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Image credit: Illustration by D. Thomas Magee

America accuses Iran of hacking the dam, cyber-squirrels rejoice

While America is worrying about nation states, our infrastructure is being terrorized by rodents.

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Illustration by D. Thomas Magee

As cyber-geddon stories go, Middle Eastern countries hacking into US dams or power grids and making stuff go haywire sounds like the plot for a not-so-subtly racist Hollywood scare flick. But that's the story we got when news outlets, citing unnamed sources, recently reported the Obama administration would be calling out Iranian hackers as the culprits behind a malicious 2013 breach at a New York dam.

Outlets reported at the time of the disclosure that hackers were "unable to get into the full dam system, but could take control of the flood gates."

The news drama here hinges on reports that hackers accessed the dam's floodgate controls. The Bowman Avenue Dam near Rye Brook, New York, whose only purpose is to mitigate flooding, does have a computer-operated sluice gate ... er, it does now, anyway.

After the Department of Homeland Security approached the city of Rye about investigating the dam in 2013, Marcus Serrano, Rye city manager, told local press something that's not making it into this week's resurgence of stories about Iranian hackers. In local news outlet My Rye, Mr. Serrano said:

"In or about June 2013, a sluice gate was added to the Dam, in order to help control the flow of water and assist with flood mitigation during storm events. The gate was designed to be opened and closed via computer; however, despite a ribbon cutting ceremony, the gate was never fully operational, and remained non-functioning through the DHS investigation. In any event, based on information provided to us, at no time was the sluice gate ever manipulated by unauthorized users outside of the city.

Subsequent to and after taking certain security measures consistent with the DHS report, the City did implement the sluice gate for the first time during a storm event on or about April 30 to May 1, 2014."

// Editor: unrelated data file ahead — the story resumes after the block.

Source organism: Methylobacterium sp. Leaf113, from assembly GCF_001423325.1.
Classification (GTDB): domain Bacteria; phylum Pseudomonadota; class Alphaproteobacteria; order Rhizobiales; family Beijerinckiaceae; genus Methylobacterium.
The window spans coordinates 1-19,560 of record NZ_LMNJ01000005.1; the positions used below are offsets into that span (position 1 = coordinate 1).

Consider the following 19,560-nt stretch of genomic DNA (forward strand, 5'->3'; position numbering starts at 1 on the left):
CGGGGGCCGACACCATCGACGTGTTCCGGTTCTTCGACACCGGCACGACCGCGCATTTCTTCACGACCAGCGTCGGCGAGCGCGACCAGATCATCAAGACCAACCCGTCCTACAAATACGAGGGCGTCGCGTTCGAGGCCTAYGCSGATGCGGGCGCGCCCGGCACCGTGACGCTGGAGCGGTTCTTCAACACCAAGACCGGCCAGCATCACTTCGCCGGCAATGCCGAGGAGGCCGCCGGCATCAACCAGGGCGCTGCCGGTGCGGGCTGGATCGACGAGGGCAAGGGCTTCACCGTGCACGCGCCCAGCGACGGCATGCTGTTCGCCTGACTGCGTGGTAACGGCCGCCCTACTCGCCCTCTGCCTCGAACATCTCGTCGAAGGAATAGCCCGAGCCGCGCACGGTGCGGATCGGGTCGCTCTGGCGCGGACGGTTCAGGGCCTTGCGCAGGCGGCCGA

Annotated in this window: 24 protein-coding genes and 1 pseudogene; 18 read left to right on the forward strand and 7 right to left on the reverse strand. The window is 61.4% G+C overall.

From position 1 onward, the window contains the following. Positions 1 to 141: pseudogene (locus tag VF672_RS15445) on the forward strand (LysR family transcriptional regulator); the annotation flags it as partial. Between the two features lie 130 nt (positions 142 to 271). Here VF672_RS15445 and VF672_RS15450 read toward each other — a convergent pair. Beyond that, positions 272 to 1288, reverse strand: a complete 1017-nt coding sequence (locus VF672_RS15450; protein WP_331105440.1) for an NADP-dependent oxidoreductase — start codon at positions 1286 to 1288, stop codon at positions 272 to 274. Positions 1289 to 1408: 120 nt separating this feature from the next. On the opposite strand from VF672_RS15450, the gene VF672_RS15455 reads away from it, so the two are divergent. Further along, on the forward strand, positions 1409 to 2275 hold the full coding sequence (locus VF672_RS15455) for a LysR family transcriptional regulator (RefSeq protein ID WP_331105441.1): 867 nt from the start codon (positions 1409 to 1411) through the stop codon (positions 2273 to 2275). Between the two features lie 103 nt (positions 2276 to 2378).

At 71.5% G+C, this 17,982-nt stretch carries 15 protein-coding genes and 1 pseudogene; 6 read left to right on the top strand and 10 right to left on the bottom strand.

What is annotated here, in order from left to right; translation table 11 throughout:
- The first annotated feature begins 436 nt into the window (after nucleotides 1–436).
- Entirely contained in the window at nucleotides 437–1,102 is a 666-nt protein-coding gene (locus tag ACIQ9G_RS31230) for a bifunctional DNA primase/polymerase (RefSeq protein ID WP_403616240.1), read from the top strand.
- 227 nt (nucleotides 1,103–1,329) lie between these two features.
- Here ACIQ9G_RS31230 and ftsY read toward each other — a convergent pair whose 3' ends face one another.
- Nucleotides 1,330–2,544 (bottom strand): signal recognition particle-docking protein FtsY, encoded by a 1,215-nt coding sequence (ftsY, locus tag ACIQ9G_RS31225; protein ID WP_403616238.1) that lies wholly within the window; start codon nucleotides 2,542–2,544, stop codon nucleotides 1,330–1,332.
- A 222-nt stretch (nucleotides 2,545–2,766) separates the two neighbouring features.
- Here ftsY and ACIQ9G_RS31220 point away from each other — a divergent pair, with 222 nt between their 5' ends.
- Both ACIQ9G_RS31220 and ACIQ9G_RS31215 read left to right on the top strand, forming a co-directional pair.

So the damn dam, which in this case was really more like an artist's rendering of a dam, was operating at less than a minimum. The Iranian "cyberspies" who "had access to [the dam's] control system" had it only in theory.

It seems like someone's trying really hard to make Iranian hackers seem more dangerous than bird poop.

If it's a contest, bird poop is kind of winning. But that's nothing compared to the most significant and active threat to our nation's industrial control management systems: sSquirrels.

In a July 2015 comment, John C. Inglis, former deputy director, National Security Agency, said, "I don't think paralysis [of the electrical grid] is more likely by cyberattack than by natural disaster. And, frankly, the No. 1 threat experienced to date by the US electrical grid is squirrels."

And he's right. With our government's increased focus on threats of cyberterrorist attacks on industrial control systems (like power grids), the data from the sardonic Cyber Squirrel Map proves that Iranian hackers have nothing on the leet haxxor skillz of those bushy-tailed little acorn-hoarding bastards.

To this effect, Cyber Squirrel 1 reminds its readers that "of all the claimed nation-state cyber attacks that have impacted critical infrastructure that we have been made aware of such as the Brazil Blackouts, German Steel Plant event, and the Ukrainian power outages only the US lead Stuxnet operation can be confirmed at this time. We are continuing to look into the December events in the Ukraine."

When it comes to executing successful infrastructure attack ops, squirrels have any and all government-sponsored hackers beat by a mile. Late last year, the hacker behind Cyber Squirrel began collecting "all unclassified Cyber Squirrel Operations that have been released to the public that we have been able to confirm."

According to Cyber Squirrel, as of the beginning of March 2016, there have been 1,139 successful "cyber squirrel" attacks -- though the running tally of ops is inclusive of all animals, including birds, rats, raccoons, and snakes.

It remains to be seen whether or not the Obama administration will finger Iranian hackers for the dam that wasn't really hacked -- and what sort of evidence, if any, we'll get. Since someone's playing the cyber-attribution blame game here, maybe it's just that China and Russia got the week off.

Perhaps it's part of the monster-of-the-week cybersecurity news roadshow, conveniently brought to us by a DHS that just might be desperately trying to look like it's really doing stuff. The madness around this dam -- the way it just doesn't add up but feels part of the general cybersecurity mood right now -- along with the Apple encryption mania, feels like a kind of hysteria in the air, one that news outlets seem to breathe in and catch.

Surely, this dam coming back into the news so circumspect with fact is a harbinger: The next Big Bad to be leveraged for scaring up both legislation and clicks will be the hacking of industrial control systems (and switches).

But the beauty of Cyber Squirrel at a time like this is that it's all about perspective. That when it comes to domestic cybersecurity, authorities (and infosec) should be giving less attention to vague threats, and more to problems at home -- like getting our infrastructure systems properly patched.

In the meantime, for whatever the hell happened (or not) at the Bowman Avenue Dam, my money's on squirrels.

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